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Bid errors open door for interpretation

Paul Snyder

Contractors are making more mistakes more often on bid documents, prompting state officials to broach the prickly prospect of giving themselves more discretion in awarding projects.

“I’d say with almost every project, we see one contractor disqualified for a mistake in the documents,” said David Helbach, an administrator in the Wisconsin Department of Administration’s Division of State Facilities and secretary of the state Building Commission. “And in this economy, more and more people are bidding on state projects for the first time and we’re seeing more mistakes.”

Helbach said problems range from the clarity of documents to state officials not providing enough information at pre-bid meetings. But he also called a recent snafu in bids for the new academic building at the University of Wisconsin-La Crosse “heart-wrenching” and said problems arose that might not have in the private sector.

“We had 50 some bidders, and 14 contractors made mistakes — five of them were first-time bidders from out of state,” he said. “But the winning bidder actually made a clerical mistake and put the numbers on the wrong page.”

As a result, La Crosse-based Fowler & Hammer Inc. had to withdraw its bid, Helbach said, and the next-lowest bidder, Fond du Lac-based C.D. Smith Construction Inc., won the project.

“It was one of those things where, in the private sector, I might have been able to use my discretion and say, ‘This is what they meant,’” he said. “But I can’t do that here.”

Giving the state more discretion could pose some dangerous problems, said Robert Anderson, director of the Wisconsin Technical College System Purchasing Consortium and chairman of the association’s Cooperative Purchasing Committee.

“State leaders are obligated to treat everyone equally, but they’re also obligated to get the best value for the taxpayer,” he said. “There can be a very direct conflict right there. And if you let the state have more discretion, you open yourself up to the possibility of it being abused down the road.”

Helbach said he is not advocating for more discretion, but it could be a major topic of discussion when he holds a listening session on the clarity of state bid documents later this month with contractors, architects and engineers. He said as many as 100 people are expected to attend.

“The question is: If someone makes an obvious clerical mistake on a $15 million contract, should the state use its discretion?” Helbach said. “I can certainly see the case against it, probably from the next-lowest bidder, who’ll say, ‘If I followed the rules, why couldn’t they?’”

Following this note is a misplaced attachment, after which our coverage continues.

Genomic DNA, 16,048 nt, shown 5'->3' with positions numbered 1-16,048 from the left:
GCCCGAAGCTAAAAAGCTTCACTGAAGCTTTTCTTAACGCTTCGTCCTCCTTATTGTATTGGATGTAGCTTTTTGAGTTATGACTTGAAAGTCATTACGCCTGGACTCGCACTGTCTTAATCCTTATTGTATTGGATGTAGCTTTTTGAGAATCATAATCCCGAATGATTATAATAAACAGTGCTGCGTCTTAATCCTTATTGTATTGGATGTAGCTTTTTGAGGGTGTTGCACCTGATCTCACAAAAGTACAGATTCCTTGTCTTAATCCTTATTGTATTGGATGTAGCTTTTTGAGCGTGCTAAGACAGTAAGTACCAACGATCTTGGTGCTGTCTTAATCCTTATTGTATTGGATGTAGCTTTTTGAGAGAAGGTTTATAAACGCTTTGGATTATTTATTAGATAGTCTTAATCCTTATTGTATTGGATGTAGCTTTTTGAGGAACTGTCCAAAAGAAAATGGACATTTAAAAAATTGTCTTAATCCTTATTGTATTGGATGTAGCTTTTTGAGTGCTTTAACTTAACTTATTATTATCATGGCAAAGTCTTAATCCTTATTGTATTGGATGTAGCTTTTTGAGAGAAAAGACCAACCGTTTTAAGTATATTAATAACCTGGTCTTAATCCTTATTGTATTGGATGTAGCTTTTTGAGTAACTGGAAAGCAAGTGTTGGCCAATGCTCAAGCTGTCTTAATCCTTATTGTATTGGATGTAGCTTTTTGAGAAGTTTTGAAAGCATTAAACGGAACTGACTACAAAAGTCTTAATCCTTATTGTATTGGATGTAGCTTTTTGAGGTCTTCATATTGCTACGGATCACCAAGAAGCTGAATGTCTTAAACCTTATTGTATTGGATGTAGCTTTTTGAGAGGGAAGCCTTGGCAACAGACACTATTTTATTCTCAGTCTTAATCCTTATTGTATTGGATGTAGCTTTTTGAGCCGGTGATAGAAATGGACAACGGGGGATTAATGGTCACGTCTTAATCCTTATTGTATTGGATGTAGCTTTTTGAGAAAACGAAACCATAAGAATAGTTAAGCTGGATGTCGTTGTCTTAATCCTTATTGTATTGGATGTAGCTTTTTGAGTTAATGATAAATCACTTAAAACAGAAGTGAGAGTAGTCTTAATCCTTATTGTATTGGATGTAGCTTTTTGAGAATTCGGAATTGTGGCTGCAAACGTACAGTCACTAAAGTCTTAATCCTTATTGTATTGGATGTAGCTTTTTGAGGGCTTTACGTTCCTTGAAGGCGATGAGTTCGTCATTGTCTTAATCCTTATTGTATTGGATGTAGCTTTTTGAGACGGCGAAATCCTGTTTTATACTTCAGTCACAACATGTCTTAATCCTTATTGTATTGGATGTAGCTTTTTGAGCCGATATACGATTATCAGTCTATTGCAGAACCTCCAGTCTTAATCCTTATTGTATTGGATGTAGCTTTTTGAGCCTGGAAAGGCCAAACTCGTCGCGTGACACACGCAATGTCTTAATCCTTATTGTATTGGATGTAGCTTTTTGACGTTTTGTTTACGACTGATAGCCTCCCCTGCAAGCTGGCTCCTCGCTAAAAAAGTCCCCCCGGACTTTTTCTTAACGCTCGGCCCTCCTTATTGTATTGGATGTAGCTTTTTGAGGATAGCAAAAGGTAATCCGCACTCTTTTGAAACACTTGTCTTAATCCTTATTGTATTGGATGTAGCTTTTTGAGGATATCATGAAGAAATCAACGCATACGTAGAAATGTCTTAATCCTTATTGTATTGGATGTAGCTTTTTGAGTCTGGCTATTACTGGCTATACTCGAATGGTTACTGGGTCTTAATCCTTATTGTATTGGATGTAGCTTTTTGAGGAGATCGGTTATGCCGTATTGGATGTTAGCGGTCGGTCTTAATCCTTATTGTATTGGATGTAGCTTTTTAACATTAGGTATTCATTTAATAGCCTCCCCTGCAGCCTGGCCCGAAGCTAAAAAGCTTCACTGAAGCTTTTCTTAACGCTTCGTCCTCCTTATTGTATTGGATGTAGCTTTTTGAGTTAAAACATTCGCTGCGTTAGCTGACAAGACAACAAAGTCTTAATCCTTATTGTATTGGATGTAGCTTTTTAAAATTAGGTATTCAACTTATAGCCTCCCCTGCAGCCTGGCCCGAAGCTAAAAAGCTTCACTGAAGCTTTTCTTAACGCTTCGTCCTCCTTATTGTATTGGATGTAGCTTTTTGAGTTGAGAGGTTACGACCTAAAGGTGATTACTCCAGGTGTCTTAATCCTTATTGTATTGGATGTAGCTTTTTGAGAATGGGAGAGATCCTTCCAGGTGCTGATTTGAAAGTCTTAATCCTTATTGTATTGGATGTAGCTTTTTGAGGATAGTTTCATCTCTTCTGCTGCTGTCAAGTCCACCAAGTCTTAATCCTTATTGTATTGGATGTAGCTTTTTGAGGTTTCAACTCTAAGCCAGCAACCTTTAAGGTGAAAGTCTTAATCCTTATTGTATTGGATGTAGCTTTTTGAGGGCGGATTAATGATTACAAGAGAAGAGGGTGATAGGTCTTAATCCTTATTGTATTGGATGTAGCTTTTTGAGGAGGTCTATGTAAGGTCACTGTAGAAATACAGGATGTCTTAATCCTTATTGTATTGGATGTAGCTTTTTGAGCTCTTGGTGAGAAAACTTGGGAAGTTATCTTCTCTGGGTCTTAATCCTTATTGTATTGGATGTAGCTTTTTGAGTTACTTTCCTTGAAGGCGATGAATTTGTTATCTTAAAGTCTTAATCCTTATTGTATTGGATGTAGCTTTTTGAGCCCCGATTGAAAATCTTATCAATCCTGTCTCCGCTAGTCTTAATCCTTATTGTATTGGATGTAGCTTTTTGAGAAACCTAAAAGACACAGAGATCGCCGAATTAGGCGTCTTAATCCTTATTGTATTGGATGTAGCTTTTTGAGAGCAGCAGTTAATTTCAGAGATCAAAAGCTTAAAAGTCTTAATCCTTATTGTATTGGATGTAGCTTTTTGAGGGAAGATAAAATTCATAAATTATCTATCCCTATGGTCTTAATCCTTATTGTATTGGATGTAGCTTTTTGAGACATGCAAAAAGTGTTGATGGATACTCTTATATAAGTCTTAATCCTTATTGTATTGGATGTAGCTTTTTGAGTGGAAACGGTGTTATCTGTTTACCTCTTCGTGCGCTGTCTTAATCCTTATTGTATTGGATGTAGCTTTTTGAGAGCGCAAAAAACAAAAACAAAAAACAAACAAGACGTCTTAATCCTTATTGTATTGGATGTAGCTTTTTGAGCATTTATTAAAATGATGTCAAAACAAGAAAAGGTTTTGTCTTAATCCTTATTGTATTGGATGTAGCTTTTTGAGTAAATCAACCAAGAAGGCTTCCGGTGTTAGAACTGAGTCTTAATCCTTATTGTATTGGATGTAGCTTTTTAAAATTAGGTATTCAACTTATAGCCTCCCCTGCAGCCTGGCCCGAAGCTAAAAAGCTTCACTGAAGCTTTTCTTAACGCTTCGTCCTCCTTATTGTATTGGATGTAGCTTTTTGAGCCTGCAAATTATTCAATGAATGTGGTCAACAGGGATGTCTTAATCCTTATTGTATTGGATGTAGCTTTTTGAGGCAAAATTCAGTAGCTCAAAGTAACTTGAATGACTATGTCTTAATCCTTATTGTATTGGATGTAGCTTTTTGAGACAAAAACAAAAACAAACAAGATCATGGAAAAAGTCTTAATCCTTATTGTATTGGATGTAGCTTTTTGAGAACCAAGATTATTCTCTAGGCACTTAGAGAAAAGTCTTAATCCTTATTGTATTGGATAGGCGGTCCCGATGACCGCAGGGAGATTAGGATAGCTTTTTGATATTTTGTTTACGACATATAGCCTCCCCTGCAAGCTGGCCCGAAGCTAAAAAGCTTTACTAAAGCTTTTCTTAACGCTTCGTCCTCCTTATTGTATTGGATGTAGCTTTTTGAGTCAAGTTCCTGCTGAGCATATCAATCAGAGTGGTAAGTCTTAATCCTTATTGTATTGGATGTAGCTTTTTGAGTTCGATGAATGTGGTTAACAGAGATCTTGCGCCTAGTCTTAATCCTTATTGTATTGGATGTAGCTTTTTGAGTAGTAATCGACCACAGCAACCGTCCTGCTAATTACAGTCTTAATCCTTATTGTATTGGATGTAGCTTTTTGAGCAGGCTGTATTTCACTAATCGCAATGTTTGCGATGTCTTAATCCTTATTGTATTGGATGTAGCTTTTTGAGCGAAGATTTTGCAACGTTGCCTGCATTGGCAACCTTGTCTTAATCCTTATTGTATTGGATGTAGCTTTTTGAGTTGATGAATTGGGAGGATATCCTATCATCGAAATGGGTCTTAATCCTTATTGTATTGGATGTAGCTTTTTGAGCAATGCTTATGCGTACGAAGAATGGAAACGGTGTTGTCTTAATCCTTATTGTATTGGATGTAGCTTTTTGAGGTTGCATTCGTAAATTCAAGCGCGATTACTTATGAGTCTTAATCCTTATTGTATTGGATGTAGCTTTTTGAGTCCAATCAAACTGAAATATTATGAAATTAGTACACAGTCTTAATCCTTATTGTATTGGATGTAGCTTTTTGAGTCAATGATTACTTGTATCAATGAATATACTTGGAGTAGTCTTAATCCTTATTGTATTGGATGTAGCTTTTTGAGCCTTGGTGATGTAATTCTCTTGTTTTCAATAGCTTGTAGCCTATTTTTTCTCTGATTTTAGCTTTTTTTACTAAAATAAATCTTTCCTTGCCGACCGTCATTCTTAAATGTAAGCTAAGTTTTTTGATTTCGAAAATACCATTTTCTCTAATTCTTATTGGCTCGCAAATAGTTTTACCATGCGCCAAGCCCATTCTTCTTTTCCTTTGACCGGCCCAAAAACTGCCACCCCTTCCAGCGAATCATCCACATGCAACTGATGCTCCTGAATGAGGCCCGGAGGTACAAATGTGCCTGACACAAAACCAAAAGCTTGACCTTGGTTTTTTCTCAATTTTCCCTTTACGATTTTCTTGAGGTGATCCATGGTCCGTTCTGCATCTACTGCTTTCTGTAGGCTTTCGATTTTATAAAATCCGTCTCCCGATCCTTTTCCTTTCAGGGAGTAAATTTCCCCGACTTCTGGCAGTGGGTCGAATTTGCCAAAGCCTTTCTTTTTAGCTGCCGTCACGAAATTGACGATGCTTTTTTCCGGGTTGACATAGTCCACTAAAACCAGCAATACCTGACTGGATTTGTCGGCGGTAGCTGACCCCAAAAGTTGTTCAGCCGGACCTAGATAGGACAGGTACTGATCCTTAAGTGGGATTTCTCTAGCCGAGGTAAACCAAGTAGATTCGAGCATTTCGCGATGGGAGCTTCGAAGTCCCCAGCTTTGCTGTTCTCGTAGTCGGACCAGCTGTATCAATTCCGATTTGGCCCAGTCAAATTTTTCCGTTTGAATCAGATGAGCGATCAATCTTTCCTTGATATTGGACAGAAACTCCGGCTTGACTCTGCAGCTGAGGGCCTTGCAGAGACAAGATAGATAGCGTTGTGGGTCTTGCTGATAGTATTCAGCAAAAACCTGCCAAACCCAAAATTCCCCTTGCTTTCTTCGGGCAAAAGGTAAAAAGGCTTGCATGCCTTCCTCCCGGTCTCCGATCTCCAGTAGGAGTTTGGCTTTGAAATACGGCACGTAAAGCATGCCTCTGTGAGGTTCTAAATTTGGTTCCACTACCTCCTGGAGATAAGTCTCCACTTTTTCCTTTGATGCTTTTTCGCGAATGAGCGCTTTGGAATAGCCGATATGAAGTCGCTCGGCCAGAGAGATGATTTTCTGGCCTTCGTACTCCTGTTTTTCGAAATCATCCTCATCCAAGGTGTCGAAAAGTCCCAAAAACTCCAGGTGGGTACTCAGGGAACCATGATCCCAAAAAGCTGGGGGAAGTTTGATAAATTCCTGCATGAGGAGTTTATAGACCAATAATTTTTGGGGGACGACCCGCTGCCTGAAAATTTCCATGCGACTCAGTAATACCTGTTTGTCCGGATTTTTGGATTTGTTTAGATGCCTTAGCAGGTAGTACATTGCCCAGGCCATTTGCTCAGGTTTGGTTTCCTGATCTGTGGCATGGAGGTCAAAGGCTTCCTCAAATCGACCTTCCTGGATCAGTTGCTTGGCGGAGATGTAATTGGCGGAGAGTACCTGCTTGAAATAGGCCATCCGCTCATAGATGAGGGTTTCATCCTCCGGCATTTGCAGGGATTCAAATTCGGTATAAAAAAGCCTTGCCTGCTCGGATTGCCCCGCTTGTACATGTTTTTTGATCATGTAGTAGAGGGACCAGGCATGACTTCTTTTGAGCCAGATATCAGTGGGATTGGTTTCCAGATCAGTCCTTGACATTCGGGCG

Finding a happy medium between fairness and value to taxpayers will be a challenge, but it is attainable, said Dennis Lynch, vice president of health care service and general manager of southern operations for Neenah-based Miron Construction Co. Inc.

“We can do it in the private sector,” he said. “It’s up to the politicians to see if they’re comfortable with the changes.”

But private-sector practices cannot always translate to state government, said state Rep. Dean Kaufert, R-Neenah, and member of the state Building Commission. Although he said he would approve more discretion on clerical errors, the Legislature might disagree.

“You could run into situations allowing (Helbach) to pick and choose contractors, and then there’s going to be a problem,” he said. “With all the calls for transparency now, (Helbach’s) in a tough position.

“Someone once told me no good deed goes unpunished. I think in this case, you could fix an error that will come back to bite you.”

Anderson said discussing change is admirable, but people who make mistakes also need to realize their responsibilities.“The state can try to make things as clear as possible,” he said. “But if nobody asks questions, they can only assume people understand. If you’re bidding on a state project for the first time, you have to realize when it’s time to pick up the phone and get questions answered. It can’t be 10 minutes before you give (the documents) to FedEx.”

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